He defeated state Rep. Celia Israel (D-Austin) by a slim margin after finishing second in the general election. He’ll serve as mayor for the next two years before having to seek re-election in 2024 due to redistricting.
Watson lost Travis County, the city’s largest portion, by 17 votes while winning Williamson county by 881 and Hays County by 22. During the general and runoff races, he outspent Israel by a wide margin.
The two candidates sparred over housing and homeless policy during the general election and the runoff. About one-third of the voting population turned out to vote in the runoff versus the November 8 general.
Watson will take over for Mayor Steve Adler after his self-described “disruptive” tenure marked by a lingering homelessness problem, public fallout and a declining relationship with the police department, and a cumbersome and increasingly costly light rail transit project.
On top of that, Austin’s cost of living is among the highest in the state as its population booms, cementing affordable housing as the biggest obstacle for both candidates.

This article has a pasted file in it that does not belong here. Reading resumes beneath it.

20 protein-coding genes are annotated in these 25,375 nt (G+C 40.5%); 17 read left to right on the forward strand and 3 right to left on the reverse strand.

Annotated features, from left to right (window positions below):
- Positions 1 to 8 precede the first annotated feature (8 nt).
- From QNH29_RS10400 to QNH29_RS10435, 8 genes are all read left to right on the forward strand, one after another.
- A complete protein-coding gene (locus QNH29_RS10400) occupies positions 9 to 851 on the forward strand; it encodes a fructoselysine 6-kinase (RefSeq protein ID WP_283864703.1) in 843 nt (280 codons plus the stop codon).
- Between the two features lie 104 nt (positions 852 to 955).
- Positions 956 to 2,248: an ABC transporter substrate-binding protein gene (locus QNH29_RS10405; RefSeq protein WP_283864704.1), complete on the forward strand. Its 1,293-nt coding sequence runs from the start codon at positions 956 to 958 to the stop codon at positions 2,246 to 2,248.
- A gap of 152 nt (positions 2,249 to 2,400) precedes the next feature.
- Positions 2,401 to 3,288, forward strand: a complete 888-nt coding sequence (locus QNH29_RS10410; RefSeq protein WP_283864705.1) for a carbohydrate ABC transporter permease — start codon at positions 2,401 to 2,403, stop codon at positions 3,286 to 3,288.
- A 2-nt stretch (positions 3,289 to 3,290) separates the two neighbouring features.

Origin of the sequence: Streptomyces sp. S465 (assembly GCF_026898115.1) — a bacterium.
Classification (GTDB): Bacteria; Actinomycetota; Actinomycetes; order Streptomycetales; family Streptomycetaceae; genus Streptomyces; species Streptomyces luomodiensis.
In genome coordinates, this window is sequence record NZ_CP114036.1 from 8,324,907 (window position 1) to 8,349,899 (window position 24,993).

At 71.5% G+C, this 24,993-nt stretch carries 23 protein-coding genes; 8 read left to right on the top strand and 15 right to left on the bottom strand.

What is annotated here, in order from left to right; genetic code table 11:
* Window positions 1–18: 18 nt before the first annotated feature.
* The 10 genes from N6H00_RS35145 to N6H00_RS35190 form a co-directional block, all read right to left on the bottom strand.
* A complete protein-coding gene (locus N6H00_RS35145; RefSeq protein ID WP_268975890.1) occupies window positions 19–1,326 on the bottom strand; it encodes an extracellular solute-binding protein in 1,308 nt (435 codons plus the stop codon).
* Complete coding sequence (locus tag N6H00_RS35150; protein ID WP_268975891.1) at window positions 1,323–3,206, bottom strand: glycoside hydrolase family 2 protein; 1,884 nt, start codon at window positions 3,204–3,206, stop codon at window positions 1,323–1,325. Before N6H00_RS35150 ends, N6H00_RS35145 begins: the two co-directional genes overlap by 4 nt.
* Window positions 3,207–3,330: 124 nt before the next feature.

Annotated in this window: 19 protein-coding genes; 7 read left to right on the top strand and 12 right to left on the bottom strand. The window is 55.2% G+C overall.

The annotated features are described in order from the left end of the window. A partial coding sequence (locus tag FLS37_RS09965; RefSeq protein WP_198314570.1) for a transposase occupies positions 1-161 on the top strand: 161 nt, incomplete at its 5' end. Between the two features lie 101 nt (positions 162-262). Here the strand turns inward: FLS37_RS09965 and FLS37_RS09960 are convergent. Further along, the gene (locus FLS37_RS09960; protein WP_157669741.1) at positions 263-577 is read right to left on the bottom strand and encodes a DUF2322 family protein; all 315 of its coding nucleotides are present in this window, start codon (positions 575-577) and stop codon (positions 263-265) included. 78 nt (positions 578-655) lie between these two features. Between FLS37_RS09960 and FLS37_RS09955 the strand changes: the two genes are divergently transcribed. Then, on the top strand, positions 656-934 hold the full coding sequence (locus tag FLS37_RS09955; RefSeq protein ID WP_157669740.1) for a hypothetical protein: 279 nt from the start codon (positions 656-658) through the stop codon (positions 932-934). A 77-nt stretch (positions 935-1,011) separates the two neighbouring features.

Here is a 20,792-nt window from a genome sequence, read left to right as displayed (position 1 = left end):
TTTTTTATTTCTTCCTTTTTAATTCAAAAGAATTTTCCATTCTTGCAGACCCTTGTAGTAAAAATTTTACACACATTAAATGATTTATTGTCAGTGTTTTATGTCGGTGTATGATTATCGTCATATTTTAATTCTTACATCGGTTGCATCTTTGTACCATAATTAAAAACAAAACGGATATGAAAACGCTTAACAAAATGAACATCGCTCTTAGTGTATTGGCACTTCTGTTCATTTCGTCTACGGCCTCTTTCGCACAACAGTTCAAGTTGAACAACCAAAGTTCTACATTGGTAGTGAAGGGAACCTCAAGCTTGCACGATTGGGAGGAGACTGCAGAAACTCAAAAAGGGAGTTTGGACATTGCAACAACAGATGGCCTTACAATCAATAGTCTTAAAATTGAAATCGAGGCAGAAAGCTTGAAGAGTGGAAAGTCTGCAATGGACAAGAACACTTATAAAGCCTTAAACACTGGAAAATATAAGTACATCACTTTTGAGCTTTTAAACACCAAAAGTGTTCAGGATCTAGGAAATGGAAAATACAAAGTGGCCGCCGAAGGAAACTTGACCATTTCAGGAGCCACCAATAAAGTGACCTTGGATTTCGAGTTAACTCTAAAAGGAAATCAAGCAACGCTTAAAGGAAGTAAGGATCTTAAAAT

In addition to solving the to-date unbreakable stalemate on rezoning, Watson will face an ongoing labor fight between the police union and the city over pay and the role of the Office of Police Oversight that must be resolved before the clock runs out in March.
On Tuesday morning, third-place finisher Jennifer Virden said she voted for Watson. Save Austin Now, the group behind the successful camping ban reinstatement, didn’t endorse in the race but outwardly opposed Israel.
In the three council runoffs, José Velásquez in District 3 and Ryan Alter in District 5 won their respective races handily while Zohaib Qadri won a narrow race for District 9’s open seat. Both Velásquez and Qadri were endorsed by former councilman and Congressman-elect Greg Casar while Alter previously served as a staffer for Watson in the Texas Senate.
Editor’s Note: This article has been updated with the county breakdown.
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Brad Johnson is a senior reporter for The Texan and an Ohio native who graduated from the University of Cincinnati in 2017. He is an avid sports fan who most enjoys watching his favorite teams continue their title drought throughout his cognizant lifetime. In his free time, you may find Brad quoting Monty Python productions and trying to calculate the airspeed velocity of an unladen swallow.